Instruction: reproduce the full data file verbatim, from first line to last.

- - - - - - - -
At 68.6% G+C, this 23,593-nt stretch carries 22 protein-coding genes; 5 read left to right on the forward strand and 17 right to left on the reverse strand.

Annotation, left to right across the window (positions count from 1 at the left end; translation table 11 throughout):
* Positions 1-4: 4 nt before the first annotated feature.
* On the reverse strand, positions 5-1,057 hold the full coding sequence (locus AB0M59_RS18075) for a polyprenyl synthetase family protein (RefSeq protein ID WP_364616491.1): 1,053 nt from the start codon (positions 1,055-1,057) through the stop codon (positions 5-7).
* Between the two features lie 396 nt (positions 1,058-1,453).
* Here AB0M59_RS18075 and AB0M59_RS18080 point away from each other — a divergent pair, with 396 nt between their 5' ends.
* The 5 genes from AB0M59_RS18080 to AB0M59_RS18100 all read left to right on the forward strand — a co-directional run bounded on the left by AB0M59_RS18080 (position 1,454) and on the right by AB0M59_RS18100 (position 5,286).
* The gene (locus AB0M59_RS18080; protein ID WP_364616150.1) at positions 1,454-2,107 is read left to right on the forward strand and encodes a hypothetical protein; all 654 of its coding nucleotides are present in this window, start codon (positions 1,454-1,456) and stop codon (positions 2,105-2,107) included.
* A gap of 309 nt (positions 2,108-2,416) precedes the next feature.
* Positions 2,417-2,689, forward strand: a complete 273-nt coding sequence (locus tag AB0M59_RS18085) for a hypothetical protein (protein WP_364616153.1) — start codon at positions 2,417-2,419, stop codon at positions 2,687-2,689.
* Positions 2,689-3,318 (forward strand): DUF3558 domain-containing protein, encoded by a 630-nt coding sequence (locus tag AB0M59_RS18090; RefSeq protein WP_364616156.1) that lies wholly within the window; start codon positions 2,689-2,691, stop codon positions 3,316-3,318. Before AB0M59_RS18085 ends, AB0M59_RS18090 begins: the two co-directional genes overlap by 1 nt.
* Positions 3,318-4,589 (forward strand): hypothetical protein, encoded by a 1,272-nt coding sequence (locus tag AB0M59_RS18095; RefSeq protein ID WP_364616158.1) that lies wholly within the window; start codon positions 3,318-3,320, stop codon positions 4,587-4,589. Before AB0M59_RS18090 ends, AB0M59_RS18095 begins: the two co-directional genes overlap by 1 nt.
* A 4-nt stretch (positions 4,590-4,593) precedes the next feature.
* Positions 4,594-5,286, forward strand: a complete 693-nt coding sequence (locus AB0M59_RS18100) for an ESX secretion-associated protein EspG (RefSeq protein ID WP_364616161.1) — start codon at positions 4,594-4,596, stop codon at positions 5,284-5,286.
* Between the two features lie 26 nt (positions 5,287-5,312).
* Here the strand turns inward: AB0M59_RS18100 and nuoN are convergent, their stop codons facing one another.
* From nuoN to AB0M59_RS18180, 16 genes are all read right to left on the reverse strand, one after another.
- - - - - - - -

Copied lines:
At 68.6% G+C, this 23,593-nt stretch carries 22 protein-coding genes; 5 read left to right on the forward strand and 17 right to left on the reverse strand.

Annotation, left to right across the window (positions count from 1 at the left end; translation table 11 throughout):
* Positions 1-4: 4 nt before the first annotated feature.
* On the reverse strand, positions 5-1,057 hold the full coding sequence (locus AB0M59_RS18075) for a polyprenyl synthetase family protein (RefSeq protein ID WP_364616491.1): 1,053 nt from the start codon (positions 1,055-1,057) through the stop codon (positions 5-7).
* Between the two features lie 396 nt (positions 1,058-1,453).
* Here AB0M59_RS18075 and AB0M59_RS18080 point away from each other — a divergent pair, with 396 nt between their 5' ends.
* The 5 genes from AB0M59_RS18080 to AB0M59_RS18100 all read left to right on the forward strand — a co-directional run bounded on the left by AB0M59_RS18080 (position 1,454) and on the right by AB0M59_RS18100 (position 5,286).
* The gene (locus AB0M59_RS18080; protein ID WP_364616150.1) at positions 1,454-2,107 is read left to right on the forward strand and encodes a hypothetical protein; all 654 of its coding nucleotides are present in this window, start codon (positions 1,454-1,456) and stop codon (positions 2,105-2,107) included.
* A gap of 309 nt (positions 2,108-2,416) precedes the next feature.
* Positions 2,417-2,689, forward strand: a complete 273-nt coding sequence (locus tag AB0M59_RS18085) for a hypothetical protein (protein WP_364616153.1) — start codon at positions 2,417-2,419, stop codon at positions 2,687-2,689.
* Positions 2,689-3,318 (forward strand): DUF3558 domain-containing protein, encoded by a 630-nt coding sequence (locus tag AB0M59_RS18090; RefSeq protein WP_364616156.1) that lies wholly within the window; start codon positions 2,689-2,691, stop codon positions 3,316-3,318. Before AB0M59_RS18085 ends, AB0M59_RS18090 begins: the two co-directional genes overlap by 1 nt.
* Positions 3,318-4,589 (forward strand): hypothetical protein, encoded by a 1,272-nt coding sequence (locus tag AB0M59_RS18095; RefSeq protein ID WP_364616158.1) that lies wholly within the window; start codon positions 3,318-3,320, stop codon positions 4,587-4,589. Before AB0M59_RS18090 ends, AB0M59_RS18095 begins: the two co-directional genes overlap by 1 nt.
* A 4-nt stretch (positions 4,590-4,593) precedes the next feature.
* Positions 4,594-5,286, forward strand: a complete 693-nt coding sequence (locus AB0M59_RS18100) for an ESX secretion-associated protein EspG (RefSeq protein ID WP_364616161.1) — start codon at positions 4,594-4,596, stop codon at positions 5,284-5,286.
* Between the two features lie 26 nt (positions 5,287-5,312).
* Here the strand turns inward: AB0M59_RS18100 and nuoN are convergent, their stop codons facing one another.
* From nuoN to AB0M59_RS18180, 16 genes are all read right to left on the reverse strand, one after another.